Week 2–Adjusting to the office

After my first week working in an Irish non-profit, I noticed how casual the setting in this sector is. My office feels informal and open, which was obvious to me on the first day after looking at the set up of the desks. Employees don’t work in fully contained cubicles, but rather are separated from their colleagues by tiny borders around each desk. Conversation can flow freely between person to person. Additionally, everyone in the office knows what other people are working on because they can see everyone’s computer screens and hear all their phone calls. Although the space is open and informal, the employees still work hard and there are long periods in the day where little or no conversation takes place regardless of the capability to do otherwise. One of the other Pitt students here also works in a non-profit and her experience is much of the same. I think this partly has to do with the collaborative nature of non-profits and the goal they are working to achieve. They are not simply crunching numbers or working on spreadsheets. They have to communicate with donors and network with the public and other organizations. The sector has a large emphasis on communication.

Besides the set up of the office, the people seem to just have relaxed attitudes. People roll in to work at different times all day. My supervisor told me I could start at anytime from 9:30/10. This was confusing for me as most businesses in America would explicitly layout the hours they expect you to work. I decided to just show up promptly at 9:30 this week, and found myself arriving before much of the office. I think I will continue to arrive at this time, as taking a later bus may make me crunched for time.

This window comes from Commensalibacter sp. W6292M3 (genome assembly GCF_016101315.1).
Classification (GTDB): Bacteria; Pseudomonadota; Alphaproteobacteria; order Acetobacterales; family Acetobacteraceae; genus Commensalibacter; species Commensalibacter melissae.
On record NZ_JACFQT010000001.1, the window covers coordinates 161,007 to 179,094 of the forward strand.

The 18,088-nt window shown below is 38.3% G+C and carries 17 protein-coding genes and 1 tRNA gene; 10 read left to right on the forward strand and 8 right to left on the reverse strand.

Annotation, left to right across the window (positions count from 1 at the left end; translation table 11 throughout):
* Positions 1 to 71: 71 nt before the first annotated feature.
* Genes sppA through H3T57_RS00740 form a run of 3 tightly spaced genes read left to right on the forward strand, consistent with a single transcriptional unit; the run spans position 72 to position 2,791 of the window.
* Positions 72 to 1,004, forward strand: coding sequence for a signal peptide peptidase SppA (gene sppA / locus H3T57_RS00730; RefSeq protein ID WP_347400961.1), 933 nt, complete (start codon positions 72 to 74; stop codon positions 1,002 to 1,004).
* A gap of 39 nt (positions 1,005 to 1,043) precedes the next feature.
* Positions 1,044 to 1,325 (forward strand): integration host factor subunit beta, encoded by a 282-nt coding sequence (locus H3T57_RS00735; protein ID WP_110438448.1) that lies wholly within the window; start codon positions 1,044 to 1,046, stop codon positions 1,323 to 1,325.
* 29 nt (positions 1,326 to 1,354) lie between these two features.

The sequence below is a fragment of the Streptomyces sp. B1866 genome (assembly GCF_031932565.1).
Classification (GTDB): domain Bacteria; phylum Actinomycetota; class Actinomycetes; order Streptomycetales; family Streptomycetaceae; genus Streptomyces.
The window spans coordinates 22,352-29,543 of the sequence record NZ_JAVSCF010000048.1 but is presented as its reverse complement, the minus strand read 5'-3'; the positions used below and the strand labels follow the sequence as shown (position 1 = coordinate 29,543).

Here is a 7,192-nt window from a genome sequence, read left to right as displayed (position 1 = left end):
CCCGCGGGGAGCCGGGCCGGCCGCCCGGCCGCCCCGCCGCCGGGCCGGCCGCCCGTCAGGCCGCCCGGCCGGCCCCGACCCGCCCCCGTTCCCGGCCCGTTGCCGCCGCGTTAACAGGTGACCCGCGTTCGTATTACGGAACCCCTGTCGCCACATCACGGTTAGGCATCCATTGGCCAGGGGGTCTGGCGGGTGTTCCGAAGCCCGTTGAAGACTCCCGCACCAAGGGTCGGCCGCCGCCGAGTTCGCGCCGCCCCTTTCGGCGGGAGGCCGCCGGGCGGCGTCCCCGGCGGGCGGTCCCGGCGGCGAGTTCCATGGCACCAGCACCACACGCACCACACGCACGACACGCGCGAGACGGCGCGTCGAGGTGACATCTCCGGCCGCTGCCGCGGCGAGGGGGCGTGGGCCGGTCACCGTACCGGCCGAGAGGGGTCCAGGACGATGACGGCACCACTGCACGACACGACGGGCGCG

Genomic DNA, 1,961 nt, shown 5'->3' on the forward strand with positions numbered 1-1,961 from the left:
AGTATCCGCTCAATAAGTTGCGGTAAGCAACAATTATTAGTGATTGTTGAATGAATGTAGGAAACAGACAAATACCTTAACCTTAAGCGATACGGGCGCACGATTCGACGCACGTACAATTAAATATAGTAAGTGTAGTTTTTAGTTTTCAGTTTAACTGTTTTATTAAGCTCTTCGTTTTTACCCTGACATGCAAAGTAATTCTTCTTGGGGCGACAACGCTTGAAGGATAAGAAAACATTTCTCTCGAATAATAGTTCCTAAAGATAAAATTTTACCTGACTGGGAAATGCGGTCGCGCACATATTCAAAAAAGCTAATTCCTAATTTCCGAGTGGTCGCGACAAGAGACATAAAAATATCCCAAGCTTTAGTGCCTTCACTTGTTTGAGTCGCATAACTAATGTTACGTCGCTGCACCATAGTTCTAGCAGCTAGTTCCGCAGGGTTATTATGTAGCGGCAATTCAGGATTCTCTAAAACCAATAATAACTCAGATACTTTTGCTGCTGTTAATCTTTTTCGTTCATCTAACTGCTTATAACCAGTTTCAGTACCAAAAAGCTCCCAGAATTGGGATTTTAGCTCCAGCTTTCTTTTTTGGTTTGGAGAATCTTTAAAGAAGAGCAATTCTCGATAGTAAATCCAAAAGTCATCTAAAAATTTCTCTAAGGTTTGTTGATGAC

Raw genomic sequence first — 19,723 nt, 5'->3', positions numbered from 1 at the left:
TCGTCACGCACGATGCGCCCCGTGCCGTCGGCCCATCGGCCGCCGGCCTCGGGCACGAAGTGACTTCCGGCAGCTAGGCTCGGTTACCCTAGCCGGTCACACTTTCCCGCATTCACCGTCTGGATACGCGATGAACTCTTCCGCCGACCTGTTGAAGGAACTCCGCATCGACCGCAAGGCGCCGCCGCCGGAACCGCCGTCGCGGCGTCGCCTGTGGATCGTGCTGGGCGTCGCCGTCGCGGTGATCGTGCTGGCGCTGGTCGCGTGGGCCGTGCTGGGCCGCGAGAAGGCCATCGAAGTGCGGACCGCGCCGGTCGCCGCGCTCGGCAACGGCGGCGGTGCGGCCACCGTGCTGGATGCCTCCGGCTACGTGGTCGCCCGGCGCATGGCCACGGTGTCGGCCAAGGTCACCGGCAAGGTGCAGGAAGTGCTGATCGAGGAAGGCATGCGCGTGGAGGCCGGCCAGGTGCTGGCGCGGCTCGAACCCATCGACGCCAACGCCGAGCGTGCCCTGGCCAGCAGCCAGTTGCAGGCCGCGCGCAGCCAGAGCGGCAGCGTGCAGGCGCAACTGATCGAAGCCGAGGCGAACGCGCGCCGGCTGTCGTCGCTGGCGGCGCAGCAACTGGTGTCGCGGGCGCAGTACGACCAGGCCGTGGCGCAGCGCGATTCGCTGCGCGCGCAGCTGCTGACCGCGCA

So far, the organization of Gorta Self-Help Africa doesn’t seem much different from what I would expect of a non-profit in America. The biggest difference is the fact that everyone is so relaxed about time, but that’s not anything shocking. I have yet to feel a great deal of culture shock with my internship/office. I have been a little bit surprised by their reaction to me working there, though. Everyone had told us how friendly and talkative Irish people would be, and how they’d “slag” us, and ask us questions about America. For me, this has not been the case. My coworkers are friendly and cordial, but nobody really goes out of their way to talk to me. I haven’t been asked about America once, which I’m surprised about especially since Trump is such a salient topic. Nor have I had to explain something that I said that they didn’t understand, or vice versa, which I know has happened to some of the other students. All in all, I enjoy the work setting and feel like it could facilitate more conversation and interaction in the future. FrankenC03FrankenCPHOTO